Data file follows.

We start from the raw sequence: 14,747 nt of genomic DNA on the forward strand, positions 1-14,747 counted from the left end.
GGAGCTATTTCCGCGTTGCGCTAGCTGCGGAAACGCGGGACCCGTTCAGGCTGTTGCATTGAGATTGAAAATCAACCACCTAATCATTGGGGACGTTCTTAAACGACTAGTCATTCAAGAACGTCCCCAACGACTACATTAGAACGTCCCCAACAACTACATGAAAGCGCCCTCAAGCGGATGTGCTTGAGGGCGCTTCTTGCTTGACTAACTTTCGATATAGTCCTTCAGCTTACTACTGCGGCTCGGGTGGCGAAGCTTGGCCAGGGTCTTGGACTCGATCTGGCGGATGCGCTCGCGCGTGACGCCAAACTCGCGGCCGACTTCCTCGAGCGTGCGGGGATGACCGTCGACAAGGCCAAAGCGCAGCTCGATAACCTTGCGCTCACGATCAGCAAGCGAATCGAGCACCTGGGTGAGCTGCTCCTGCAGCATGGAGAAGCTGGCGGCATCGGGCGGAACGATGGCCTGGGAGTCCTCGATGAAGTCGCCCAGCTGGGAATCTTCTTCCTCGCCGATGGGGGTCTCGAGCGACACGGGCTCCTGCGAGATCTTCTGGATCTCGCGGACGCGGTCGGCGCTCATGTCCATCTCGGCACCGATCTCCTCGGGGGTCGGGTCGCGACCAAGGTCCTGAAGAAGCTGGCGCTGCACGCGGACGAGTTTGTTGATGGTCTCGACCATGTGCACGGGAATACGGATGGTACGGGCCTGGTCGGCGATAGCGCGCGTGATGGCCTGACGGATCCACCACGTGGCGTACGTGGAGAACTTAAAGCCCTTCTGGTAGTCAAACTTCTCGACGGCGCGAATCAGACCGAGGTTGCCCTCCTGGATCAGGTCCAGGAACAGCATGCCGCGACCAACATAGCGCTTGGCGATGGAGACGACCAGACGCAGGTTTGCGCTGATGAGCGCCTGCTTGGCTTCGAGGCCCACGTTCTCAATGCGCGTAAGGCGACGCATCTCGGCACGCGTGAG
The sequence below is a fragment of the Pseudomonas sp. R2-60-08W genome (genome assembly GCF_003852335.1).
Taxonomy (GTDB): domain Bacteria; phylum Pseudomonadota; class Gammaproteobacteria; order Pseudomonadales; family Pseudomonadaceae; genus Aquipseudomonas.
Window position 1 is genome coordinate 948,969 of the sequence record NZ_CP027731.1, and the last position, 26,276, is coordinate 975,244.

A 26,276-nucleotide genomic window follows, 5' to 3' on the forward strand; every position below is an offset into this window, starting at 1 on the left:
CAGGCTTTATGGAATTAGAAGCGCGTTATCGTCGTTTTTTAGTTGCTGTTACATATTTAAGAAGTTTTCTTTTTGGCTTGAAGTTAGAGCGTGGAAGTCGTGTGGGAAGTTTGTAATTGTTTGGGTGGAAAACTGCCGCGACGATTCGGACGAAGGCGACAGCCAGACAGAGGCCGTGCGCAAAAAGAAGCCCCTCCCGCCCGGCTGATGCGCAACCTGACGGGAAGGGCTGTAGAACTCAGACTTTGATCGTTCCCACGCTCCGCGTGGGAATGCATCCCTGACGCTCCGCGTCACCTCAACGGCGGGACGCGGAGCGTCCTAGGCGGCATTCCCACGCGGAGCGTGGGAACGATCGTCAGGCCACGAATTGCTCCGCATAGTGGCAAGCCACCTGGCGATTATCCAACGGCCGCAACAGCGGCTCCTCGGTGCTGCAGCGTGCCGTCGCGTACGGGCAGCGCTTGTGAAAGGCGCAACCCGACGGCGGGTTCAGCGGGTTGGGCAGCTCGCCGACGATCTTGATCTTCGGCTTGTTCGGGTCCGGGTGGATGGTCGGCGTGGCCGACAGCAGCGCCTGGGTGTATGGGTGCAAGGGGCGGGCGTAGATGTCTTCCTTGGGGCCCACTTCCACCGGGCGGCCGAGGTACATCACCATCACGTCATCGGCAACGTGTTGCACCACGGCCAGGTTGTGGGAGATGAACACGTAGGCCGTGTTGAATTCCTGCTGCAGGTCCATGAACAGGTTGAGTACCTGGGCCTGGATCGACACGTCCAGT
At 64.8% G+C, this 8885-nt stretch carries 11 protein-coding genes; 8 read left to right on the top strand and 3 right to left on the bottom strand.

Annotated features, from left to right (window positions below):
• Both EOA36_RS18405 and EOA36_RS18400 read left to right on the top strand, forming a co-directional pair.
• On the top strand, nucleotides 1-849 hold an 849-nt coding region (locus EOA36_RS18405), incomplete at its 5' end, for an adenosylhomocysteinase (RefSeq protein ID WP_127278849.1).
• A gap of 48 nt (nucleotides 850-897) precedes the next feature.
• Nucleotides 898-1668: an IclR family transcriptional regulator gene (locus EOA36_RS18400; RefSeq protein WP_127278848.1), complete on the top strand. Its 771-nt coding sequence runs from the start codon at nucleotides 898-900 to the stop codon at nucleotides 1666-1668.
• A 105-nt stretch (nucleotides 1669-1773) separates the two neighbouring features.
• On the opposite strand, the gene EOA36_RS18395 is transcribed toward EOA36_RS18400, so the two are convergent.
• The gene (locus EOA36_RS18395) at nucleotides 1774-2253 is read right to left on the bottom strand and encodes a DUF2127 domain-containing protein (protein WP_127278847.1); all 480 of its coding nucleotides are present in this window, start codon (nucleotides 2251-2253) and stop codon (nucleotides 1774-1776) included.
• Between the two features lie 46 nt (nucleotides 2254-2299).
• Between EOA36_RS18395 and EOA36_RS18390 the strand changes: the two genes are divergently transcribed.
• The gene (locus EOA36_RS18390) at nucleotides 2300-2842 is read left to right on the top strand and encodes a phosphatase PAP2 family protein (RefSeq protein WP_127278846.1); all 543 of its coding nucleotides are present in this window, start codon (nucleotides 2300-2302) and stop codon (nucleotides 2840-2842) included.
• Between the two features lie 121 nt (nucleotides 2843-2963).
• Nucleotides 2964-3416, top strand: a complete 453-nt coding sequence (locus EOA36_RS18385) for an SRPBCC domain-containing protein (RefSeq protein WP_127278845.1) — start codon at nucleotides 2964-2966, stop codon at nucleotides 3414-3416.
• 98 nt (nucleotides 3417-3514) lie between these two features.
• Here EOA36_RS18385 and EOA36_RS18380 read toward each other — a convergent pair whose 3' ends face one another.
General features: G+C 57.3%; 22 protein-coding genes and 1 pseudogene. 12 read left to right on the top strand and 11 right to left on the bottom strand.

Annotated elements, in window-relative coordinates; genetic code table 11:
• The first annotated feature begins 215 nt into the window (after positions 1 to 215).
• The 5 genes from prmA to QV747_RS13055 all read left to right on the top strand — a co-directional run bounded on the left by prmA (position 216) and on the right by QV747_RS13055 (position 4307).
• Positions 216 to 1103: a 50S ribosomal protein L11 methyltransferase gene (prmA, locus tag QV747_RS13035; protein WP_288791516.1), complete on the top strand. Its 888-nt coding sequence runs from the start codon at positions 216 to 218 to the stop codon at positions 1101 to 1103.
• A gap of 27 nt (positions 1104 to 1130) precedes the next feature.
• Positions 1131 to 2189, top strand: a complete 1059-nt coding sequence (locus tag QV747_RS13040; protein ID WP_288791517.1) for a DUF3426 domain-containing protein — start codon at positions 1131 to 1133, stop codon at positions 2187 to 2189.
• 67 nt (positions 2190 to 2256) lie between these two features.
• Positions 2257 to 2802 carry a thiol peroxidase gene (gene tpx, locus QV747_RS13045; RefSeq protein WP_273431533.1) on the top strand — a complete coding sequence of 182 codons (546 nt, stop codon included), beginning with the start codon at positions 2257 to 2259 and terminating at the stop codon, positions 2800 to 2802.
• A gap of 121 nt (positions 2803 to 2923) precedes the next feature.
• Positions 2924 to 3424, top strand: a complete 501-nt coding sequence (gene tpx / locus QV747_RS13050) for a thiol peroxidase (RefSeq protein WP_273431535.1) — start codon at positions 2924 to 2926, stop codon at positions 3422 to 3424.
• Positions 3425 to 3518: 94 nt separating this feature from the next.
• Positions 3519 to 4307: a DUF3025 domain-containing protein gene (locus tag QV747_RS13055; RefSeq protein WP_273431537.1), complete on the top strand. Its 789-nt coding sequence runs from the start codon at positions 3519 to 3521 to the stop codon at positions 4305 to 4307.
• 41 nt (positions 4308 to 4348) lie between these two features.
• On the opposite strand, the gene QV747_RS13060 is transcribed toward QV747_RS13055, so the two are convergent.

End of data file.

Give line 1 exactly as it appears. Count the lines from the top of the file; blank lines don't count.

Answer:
We start from the raw sequence: 14,747 nt of genomic DNA on the forward strand, positions 1-14,747 counted from the left end.